Industrial reverse osmosis system design


Courtesy of Agape Water Solutions, Inc.

Reverse osmosis (RO) is currently used in various applications ranging from small, undersink drinking water units to large industrial systems. The technology is widely used and accepted as it removes both dissolved ionic and organic impurities. This article will focus on the reverse osmosis technology in industrial applications and will discuss factors that differentiate industrial RO from commercialgrade systems.

RO installations are sometimes unsuccessful due to the system design and application. The approach and recommendations in this article are based on 16 years of experience in system design and application, as well as design experience and operating observations of successful membrane systems. The goal of this paper is to present factors that will contribute to reliable operation for many years. Alternate designs are sometimes used.

A natural process Osmosis is the natural phenomenon that occurs as pure water flows across a semi-permeable membrane to the side that contains a higher concentration of dissolved solids. The higher the dissolved solids concentration, the more pure water (dilute) will flow to the concentrated side. The osmotic pressure that occurs results in a higher level of concentrate water than dilute water (Figure 1). An externally applied pressure, higher than the osmotic pressure, drives water in the opposite direction, producing a higher volume of pure water. This process is called reverse osmosis.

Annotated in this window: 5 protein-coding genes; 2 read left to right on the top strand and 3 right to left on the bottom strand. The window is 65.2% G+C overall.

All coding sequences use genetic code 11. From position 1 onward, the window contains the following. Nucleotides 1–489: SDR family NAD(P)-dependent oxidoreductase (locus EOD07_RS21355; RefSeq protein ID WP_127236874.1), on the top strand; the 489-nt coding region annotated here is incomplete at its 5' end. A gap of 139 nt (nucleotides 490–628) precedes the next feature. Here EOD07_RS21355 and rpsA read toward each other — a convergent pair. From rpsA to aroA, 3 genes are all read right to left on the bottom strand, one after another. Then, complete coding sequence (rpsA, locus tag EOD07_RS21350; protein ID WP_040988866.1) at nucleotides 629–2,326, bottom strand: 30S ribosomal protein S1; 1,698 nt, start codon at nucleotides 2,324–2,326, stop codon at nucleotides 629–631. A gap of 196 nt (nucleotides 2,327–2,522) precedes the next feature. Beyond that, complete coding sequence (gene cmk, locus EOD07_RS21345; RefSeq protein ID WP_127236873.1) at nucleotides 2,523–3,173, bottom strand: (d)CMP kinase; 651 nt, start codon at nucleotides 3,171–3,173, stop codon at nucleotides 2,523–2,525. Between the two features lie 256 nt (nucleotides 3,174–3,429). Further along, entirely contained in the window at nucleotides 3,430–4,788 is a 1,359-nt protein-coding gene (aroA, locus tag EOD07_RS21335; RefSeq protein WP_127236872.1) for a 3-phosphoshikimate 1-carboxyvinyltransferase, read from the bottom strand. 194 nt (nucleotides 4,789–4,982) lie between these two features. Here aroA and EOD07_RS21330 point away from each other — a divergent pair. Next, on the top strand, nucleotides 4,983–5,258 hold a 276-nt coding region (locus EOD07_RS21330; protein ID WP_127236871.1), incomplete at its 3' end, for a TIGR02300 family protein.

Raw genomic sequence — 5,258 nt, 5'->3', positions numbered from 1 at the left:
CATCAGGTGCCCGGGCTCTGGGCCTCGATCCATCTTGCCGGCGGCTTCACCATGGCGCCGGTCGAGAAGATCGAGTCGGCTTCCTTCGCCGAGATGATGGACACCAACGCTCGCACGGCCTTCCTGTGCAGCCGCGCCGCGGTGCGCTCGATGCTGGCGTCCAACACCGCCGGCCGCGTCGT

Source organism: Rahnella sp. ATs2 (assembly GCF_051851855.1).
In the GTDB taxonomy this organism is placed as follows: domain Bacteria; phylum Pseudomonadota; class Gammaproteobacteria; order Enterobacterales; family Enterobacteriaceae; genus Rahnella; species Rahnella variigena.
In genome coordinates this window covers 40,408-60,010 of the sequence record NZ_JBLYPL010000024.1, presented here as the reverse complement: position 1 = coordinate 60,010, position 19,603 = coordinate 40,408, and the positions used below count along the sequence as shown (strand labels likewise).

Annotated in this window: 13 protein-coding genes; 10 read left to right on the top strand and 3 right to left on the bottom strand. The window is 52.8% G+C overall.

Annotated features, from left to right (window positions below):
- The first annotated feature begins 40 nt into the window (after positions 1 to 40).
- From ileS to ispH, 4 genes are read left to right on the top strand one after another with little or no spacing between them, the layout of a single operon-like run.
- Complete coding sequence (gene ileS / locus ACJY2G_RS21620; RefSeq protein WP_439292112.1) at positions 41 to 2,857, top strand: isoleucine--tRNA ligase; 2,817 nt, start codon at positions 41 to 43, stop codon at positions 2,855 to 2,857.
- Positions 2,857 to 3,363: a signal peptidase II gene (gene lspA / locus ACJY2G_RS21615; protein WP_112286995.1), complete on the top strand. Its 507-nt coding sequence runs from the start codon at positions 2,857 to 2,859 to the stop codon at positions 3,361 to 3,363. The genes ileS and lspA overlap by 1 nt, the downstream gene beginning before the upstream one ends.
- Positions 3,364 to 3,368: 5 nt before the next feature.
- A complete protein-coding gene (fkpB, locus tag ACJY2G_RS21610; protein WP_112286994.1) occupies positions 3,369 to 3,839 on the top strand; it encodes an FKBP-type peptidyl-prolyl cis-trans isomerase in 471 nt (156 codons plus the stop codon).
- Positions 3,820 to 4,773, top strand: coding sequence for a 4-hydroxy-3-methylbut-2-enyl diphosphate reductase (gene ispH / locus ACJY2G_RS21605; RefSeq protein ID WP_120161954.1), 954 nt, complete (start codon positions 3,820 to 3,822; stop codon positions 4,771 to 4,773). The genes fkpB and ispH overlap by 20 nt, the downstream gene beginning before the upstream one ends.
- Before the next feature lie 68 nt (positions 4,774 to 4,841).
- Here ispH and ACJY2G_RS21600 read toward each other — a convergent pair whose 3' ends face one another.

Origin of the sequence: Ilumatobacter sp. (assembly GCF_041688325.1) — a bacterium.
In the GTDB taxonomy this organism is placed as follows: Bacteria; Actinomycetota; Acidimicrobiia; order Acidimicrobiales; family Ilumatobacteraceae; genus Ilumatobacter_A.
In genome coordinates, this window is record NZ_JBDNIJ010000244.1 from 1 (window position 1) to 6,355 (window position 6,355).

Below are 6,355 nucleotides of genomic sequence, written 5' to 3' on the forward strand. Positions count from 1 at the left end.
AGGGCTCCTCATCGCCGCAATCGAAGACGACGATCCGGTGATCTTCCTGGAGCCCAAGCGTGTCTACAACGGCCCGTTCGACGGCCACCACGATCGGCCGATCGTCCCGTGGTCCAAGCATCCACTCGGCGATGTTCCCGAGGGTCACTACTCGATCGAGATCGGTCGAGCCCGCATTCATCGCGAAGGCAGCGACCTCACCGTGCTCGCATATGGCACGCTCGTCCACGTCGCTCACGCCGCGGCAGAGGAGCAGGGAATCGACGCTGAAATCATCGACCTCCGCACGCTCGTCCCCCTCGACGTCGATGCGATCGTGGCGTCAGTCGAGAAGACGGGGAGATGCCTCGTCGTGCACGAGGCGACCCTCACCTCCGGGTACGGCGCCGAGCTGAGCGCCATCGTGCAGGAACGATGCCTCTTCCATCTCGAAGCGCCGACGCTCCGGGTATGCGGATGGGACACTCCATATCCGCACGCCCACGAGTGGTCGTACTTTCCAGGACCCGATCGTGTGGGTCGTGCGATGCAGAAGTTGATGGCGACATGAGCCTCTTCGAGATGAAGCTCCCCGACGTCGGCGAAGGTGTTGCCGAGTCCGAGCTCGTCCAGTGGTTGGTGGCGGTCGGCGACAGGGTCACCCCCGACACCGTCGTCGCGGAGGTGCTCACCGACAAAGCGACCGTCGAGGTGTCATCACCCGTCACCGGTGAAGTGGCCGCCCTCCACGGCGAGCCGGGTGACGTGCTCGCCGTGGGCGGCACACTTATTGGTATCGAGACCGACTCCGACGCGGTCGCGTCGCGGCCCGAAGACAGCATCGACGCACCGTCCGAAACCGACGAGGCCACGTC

The most common RO membranes are spiral wound (Figure 2). Several layers of flat-sheet membranes, concentrate chambers (feed spacers) and dilute chambers (permeate carriers) are wound around a center permeate tube that collects the dilute water. The membrane element is sealed around the outer edges with a glue line. The design of spiral-wound membranes is such that feedwater enters on the feed side of the membrane at a high pressure. Reverse osmosis occurs and low TDS water is collected in the permeate tube, then exits the center of the membrane element. The feedwater becomes more and more concentrated as it flows across the membrane and exits as the concentrate reject at much higher TDS levels than the feed flow. Since membranes are reported to have pores as small as 0.005 microns, the majority of organics (dissolved and undissolved) and other suspended solids cannot pass through the membrane. They are therefore typically rejected with the concentrate.

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